Re: Logics at multiple levels of abstraction

From: H C (
Date: Tue Sep 13 2005 - 10:36:17 MDT

>From: Phil Goetz <>
>Subject: Re: Logics at multiple levels of abstraction
>Date: Tue, 13 Sep 2005 08:38:41 -0700 (PDT)
>--- Chris Capel <> wrote:
> > On 9/12/05, Richard Loosemore <> wrote:
> > > Lastly, you say: "However, I suggest that in an AGI system,
> > logical
> > > reasoning may exist BOTH as a low-level wired-in subsystem AND as a
> > > high-level emergent phenomenon, and that these two aspects of logic
> > in
> > > the AGI system may be coordinated closely together." If it really
> > did
> > > that, it would (as I understand it) be quite a surprise (to put it
> > > mildly) ... CAS systems do not as a rule show that kind of weird
> > > reflection, as I said in my earlier posts.
> >
> > I'm not sure I can reconcile these two opinions. If you think it's
> > feasible to use some sort of logical reasoning, (whether rational
> > probability analysis or something else,) as part of the basic
> > substrate of a generally intelligent system, and given that any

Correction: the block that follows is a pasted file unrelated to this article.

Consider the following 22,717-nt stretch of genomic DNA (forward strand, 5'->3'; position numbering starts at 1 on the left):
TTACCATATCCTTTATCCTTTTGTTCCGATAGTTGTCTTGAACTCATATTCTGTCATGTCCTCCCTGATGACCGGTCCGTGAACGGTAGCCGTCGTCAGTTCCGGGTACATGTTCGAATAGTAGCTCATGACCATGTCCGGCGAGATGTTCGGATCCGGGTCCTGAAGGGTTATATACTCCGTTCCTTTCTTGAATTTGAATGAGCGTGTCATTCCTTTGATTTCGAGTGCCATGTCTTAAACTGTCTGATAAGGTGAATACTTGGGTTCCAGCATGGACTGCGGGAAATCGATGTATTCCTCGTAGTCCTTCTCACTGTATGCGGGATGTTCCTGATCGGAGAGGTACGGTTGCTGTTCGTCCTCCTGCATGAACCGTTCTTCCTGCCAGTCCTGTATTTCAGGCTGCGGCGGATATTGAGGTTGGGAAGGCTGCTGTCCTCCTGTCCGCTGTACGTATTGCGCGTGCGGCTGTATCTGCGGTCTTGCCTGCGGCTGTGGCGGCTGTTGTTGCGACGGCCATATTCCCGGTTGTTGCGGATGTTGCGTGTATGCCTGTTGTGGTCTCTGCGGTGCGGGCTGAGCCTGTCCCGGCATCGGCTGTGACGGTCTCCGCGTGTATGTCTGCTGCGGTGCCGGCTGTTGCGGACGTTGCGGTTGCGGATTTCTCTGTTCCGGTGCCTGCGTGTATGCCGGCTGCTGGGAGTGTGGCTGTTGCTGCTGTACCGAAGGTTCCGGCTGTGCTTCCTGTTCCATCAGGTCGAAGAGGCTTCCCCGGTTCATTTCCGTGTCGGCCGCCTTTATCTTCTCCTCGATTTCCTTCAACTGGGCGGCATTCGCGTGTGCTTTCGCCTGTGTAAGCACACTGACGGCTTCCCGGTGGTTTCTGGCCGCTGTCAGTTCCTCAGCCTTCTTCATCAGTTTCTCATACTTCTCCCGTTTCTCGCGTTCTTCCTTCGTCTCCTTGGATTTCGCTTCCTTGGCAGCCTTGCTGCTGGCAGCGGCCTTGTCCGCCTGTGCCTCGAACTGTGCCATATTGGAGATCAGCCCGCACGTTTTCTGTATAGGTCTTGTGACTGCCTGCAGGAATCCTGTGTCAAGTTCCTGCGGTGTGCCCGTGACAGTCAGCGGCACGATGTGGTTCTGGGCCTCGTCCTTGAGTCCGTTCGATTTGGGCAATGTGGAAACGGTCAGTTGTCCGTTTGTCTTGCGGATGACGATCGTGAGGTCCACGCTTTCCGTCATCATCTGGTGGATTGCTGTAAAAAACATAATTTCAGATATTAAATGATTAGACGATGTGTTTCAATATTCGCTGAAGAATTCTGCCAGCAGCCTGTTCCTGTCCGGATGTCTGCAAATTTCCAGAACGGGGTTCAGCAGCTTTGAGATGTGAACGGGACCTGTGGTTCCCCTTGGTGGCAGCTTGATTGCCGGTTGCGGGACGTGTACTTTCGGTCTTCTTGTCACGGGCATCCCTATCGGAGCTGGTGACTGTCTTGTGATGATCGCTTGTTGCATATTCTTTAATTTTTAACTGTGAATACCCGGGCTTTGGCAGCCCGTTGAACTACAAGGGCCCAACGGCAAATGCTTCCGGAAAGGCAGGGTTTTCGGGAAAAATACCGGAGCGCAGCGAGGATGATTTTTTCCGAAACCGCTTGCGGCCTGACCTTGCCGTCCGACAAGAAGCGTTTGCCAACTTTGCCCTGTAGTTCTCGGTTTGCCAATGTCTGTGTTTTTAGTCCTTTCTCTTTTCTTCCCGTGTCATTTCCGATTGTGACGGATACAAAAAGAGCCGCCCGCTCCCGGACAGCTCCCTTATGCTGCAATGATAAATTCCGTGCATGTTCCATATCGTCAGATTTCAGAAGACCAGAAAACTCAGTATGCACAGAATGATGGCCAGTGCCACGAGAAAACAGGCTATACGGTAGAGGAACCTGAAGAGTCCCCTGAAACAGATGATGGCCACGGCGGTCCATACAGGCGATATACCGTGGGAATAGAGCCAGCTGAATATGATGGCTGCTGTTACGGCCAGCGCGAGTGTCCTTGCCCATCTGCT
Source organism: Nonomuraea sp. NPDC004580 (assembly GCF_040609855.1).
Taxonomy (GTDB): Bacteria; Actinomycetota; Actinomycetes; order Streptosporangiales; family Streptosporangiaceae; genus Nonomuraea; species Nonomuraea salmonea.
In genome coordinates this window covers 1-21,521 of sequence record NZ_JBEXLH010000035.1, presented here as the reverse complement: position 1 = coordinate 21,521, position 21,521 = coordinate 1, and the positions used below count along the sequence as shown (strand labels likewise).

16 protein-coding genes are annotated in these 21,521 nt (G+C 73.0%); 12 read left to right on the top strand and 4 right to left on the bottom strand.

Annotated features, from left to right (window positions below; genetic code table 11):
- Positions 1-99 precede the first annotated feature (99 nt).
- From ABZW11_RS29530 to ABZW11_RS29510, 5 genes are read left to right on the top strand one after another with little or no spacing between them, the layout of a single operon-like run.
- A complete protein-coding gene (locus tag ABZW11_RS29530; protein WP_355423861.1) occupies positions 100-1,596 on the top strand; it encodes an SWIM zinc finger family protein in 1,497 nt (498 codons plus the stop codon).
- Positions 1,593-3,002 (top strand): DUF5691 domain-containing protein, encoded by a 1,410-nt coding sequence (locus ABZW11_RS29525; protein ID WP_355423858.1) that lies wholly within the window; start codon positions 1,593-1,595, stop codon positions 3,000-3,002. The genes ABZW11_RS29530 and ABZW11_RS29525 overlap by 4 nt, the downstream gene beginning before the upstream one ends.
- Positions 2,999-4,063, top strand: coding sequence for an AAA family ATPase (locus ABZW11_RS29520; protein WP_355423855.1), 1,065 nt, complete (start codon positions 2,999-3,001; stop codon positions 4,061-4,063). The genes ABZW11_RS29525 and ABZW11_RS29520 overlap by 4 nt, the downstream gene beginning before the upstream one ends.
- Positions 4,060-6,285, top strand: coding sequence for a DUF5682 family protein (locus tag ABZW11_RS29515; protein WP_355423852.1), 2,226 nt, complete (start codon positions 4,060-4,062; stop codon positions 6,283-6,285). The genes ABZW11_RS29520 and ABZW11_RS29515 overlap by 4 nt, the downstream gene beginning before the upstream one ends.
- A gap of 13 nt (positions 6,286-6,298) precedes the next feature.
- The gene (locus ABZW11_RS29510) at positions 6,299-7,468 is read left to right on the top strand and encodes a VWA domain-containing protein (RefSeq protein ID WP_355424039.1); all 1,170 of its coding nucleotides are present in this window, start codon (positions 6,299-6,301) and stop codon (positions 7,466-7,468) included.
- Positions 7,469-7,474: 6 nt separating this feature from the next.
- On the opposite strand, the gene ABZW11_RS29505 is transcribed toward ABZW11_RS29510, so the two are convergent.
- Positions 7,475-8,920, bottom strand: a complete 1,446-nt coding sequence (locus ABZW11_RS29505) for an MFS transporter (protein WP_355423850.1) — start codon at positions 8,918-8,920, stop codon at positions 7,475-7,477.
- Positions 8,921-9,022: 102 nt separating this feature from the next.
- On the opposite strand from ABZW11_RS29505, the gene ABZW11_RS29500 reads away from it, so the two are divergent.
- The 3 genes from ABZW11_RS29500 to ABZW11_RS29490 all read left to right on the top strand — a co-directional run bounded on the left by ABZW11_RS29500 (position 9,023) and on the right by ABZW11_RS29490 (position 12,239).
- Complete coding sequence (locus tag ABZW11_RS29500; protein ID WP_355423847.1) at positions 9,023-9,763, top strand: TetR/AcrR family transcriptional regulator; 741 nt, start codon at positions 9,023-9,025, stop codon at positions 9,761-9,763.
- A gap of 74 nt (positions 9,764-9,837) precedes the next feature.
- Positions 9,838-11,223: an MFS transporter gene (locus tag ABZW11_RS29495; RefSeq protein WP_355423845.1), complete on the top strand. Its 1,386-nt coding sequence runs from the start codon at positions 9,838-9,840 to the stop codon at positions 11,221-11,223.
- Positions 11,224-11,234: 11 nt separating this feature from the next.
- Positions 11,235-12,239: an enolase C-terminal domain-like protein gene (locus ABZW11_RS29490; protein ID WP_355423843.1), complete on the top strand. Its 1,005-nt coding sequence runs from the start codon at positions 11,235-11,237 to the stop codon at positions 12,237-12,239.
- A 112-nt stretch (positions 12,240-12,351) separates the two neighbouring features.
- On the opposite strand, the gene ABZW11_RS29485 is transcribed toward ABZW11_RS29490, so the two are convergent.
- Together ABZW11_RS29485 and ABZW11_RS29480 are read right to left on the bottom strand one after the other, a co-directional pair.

> > successful AI project would necessarily result with a system that
> > *does* exhibit logical reasoning at a high level, how could you find
> > it unlikely that a system would combine both features? I probably
> > misunderstand you.
>I don't think (speaking for Richard :) he's objecting to the two
>being in one system. I think he's objecting to the notion that
>features of the lower-level logic will be mirrored in the higher-level
>logic. I agree; regarding an interaction like that:

I disagree. You could use a single logic procedure-structure with multiple
levels (more complexity) of concept representation, like concepts
representing direct logic procedures that could operate in some abstract
sense on their input concepts. Not to be speculating without scientific
basis, but it appears to me that humans do this.

>- it would be unlikely to appear by chance
>- if it did appear by chance, it would suggest
> that you hadn't separated levels in your design properly
>- if you designed it in, it would make your design a rotten
> design from an engineering standpoint.

What makes this a rotten design?

-- Th3Hegem0n

>- Phil Goetz
>Yahoo! for Good
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